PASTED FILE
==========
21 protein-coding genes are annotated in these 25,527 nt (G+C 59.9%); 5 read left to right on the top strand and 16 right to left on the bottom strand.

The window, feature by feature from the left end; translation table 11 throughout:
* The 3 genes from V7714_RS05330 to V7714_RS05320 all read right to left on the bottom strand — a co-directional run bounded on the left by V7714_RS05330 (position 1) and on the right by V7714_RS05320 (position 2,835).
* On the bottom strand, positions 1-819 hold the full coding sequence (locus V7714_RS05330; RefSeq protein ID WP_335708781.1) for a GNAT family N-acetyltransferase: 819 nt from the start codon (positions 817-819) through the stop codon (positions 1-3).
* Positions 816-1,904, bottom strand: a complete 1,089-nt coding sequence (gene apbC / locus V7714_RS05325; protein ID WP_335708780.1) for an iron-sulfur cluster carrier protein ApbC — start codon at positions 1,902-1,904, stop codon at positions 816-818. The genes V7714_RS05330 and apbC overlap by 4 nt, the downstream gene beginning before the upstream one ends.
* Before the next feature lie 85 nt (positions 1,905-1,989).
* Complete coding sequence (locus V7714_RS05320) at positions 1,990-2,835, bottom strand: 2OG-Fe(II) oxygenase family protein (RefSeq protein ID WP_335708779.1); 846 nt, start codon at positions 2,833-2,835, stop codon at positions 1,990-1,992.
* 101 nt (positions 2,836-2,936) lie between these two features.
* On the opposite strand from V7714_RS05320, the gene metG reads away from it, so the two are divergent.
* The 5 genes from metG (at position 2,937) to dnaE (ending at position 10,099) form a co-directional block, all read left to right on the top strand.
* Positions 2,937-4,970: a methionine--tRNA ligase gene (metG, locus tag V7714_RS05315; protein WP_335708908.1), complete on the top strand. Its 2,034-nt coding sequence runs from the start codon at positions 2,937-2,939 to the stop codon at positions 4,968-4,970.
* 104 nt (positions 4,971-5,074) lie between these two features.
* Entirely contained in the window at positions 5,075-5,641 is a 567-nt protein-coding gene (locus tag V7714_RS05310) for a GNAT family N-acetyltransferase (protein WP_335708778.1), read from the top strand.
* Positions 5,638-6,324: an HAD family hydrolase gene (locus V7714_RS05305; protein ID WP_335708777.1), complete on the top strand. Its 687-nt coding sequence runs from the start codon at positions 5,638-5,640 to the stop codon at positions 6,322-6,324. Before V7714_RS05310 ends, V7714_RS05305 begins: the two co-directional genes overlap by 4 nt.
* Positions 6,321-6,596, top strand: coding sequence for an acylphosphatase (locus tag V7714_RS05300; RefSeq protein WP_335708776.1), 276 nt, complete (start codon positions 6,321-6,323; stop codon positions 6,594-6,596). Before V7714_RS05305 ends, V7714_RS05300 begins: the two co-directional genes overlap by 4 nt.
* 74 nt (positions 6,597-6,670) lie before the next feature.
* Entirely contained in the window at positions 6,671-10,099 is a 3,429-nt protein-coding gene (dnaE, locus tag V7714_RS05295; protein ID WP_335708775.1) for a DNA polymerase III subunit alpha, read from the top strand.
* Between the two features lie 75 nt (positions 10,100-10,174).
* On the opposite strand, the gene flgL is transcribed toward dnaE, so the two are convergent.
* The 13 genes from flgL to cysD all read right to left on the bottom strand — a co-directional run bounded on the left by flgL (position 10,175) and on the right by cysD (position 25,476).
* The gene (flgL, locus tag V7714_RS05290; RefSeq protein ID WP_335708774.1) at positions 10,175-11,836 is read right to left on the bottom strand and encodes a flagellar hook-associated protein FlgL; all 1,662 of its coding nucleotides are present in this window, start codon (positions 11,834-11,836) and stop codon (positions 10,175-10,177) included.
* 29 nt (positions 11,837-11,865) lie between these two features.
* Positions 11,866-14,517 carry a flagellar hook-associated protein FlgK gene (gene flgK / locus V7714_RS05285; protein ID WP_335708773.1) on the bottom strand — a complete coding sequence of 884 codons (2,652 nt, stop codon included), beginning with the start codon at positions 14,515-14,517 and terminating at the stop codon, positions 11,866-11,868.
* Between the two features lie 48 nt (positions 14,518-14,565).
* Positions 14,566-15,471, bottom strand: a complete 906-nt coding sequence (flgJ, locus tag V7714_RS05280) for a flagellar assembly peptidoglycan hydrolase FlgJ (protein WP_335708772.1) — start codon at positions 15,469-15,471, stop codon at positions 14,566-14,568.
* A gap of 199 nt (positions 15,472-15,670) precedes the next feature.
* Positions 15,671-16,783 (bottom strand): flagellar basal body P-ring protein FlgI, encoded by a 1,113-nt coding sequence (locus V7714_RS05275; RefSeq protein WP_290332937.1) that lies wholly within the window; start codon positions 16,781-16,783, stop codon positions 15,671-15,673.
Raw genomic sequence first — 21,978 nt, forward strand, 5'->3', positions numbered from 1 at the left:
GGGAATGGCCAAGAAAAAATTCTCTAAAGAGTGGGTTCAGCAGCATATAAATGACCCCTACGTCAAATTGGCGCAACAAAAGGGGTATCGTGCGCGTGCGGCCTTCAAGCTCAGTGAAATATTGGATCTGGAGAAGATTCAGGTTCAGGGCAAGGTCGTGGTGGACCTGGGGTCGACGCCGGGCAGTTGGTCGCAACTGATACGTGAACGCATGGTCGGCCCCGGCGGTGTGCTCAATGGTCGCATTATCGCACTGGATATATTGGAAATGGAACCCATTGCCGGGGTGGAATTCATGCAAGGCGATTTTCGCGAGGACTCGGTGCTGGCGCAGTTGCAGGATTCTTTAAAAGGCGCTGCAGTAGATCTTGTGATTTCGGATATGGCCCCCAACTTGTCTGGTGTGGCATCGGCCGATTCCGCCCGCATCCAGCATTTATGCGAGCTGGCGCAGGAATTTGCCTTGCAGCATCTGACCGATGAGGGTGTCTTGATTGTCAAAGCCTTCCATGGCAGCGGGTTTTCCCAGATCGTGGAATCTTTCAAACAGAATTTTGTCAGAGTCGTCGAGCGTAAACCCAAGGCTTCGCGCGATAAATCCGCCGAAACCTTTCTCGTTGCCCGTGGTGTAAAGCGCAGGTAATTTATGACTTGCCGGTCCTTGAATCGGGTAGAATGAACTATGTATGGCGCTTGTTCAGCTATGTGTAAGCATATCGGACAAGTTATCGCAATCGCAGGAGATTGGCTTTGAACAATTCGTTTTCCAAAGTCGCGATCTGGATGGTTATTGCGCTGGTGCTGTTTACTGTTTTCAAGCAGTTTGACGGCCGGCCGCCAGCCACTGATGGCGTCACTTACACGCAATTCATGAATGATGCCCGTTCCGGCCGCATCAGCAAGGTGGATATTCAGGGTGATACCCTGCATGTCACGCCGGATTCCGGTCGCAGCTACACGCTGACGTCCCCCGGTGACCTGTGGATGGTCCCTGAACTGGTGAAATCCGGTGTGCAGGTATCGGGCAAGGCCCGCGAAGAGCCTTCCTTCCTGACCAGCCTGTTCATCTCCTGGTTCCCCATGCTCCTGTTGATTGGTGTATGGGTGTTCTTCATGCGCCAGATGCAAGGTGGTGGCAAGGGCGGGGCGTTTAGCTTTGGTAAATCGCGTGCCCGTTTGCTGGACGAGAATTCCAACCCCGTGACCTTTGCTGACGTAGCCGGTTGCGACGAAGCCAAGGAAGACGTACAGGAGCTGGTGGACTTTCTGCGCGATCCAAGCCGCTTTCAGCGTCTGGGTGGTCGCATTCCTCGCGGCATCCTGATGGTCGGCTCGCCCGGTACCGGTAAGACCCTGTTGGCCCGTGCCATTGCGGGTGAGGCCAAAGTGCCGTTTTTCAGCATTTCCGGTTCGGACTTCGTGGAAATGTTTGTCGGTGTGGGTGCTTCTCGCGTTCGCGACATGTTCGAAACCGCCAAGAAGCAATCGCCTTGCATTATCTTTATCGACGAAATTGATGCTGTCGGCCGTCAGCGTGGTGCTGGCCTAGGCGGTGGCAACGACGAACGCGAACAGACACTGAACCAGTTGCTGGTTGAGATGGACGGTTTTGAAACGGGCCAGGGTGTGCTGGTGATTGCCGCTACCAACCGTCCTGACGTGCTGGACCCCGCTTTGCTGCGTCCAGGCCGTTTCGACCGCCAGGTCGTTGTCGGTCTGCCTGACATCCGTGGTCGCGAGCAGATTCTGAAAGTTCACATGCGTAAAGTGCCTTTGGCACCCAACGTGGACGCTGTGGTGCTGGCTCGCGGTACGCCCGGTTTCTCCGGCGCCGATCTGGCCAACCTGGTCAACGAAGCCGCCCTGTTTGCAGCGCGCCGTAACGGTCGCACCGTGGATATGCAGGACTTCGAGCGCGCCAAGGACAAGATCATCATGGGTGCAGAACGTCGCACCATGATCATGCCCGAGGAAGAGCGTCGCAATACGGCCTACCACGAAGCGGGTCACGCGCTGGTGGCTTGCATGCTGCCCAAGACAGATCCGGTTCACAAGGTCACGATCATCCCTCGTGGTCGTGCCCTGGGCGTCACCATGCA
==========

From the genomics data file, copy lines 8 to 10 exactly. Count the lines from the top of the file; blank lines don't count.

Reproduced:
* 101 nt (positions 2,836-2,936) lie between these two features.
* On the opposite strand from V7714_RS05320, the gene metG reads away from it, so the two are divergent.
* The 5 genes from metG (at position 2,937) to dnaE (ending at position 10,099) form a co-directional block, all read left to right on the top strand.